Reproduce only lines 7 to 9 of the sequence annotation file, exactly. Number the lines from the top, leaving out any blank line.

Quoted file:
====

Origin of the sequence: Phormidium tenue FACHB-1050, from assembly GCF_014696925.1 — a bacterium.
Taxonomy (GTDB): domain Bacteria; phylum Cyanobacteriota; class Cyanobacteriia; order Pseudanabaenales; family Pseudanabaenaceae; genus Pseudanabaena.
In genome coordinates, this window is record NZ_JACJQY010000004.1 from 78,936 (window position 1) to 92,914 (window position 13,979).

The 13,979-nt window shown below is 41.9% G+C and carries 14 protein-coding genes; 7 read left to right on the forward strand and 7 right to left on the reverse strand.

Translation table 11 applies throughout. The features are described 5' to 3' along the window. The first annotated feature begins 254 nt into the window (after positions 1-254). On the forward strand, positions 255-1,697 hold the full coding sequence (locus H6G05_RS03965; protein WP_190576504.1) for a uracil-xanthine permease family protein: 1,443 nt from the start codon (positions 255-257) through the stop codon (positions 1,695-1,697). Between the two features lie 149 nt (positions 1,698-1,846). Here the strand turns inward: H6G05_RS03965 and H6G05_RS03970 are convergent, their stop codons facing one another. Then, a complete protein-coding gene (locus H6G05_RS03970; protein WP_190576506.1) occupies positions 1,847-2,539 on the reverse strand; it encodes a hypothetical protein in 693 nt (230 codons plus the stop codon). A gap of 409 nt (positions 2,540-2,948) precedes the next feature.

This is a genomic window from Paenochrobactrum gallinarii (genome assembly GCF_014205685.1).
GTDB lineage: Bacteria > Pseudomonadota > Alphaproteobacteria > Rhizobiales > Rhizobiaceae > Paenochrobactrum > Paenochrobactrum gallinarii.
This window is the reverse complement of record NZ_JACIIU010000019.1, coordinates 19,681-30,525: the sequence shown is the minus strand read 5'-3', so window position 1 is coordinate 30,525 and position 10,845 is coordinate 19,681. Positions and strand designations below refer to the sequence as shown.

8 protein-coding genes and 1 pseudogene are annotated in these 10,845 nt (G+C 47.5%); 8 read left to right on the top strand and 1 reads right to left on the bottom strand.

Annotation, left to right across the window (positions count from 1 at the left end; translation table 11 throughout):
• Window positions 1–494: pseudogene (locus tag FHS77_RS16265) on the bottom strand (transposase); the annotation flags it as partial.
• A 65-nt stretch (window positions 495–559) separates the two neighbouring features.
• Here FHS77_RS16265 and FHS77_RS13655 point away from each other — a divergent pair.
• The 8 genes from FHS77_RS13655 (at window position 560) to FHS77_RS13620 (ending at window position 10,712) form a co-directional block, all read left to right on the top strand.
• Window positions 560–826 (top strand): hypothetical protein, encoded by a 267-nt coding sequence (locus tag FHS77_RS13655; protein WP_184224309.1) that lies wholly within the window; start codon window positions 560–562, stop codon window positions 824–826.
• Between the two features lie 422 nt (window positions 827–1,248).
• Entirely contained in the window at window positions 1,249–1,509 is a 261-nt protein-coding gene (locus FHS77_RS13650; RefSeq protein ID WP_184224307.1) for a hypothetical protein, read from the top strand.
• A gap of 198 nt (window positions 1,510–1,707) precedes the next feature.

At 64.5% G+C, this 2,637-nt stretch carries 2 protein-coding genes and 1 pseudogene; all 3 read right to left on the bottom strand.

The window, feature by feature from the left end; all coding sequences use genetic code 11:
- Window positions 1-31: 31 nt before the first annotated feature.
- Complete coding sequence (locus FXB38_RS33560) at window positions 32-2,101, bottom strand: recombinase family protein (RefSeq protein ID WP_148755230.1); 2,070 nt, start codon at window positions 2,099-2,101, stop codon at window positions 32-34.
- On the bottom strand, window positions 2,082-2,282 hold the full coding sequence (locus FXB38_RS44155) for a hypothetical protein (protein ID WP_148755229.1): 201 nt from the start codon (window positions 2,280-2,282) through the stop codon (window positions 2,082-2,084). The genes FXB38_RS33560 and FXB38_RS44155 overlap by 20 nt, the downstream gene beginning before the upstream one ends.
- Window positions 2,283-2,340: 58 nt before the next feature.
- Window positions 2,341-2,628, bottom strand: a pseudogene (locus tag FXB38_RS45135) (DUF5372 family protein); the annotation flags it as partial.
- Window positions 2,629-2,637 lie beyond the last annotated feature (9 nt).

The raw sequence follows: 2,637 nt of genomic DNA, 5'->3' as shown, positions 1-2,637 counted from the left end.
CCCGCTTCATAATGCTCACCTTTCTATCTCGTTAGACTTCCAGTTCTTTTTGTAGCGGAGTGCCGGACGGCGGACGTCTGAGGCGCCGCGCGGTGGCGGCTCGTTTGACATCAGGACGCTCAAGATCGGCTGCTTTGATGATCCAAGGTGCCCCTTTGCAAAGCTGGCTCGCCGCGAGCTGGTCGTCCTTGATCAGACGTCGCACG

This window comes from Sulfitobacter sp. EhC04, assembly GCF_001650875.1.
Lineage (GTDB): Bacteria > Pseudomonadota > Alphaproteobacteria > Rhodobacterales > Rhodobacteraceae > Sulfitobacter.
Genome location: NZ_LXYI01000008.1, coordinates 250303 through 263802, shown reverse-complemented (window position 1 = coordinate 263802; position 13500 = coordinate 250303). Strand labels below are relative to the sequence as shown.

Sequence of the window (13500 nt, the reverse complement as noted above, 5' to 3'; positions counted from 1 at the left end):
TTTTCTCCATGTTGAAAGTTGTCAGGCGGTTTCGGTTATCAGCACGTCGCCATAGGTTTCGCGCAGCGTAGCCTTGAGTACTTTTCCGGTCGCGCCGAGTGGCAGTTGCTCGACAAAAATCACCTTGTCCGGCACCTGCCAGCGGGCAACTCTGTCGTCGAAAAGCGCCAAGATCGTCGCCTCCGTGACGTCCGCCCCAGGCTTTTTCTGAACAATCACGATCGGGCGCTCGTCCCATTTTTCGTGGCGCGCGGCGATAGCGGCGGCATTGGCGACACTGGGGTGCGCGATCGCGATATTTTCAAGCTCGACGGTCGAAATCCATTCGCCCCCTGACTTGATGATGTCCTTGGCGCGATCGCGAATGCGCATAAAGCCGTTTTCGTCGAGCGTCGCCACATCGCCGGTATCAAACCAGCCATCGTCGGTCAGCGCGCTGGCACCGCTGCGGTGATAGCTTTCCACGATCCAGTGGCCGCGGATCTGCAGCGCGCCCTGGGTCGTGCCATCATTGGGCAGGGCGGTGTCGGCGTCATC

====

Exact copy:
GTDB lineage: Bacteria > Pseudomonadota > Alphaproteobacteria > Rhizobiales > Rhizobiaceae > Paenochrobactrum > Paenochrobactrum gallinarii.
This window is the reverse complement of record NZ_JACIIU010000019.1, coordinates 19,681-30,525: the sequence shown is the minus strand read 5'-3', so window position 1 is coordinate 30,525 and position 10,845 is coordinate 19,681. Positions and strand designations below refer to the sequence as shown.

8 protein-coding genes and 1 pseudogene are annotated in these 10,845 nt (G+C 47.5%); 8 read left to right on the top strand and 1 reads right to left on the bottom strand.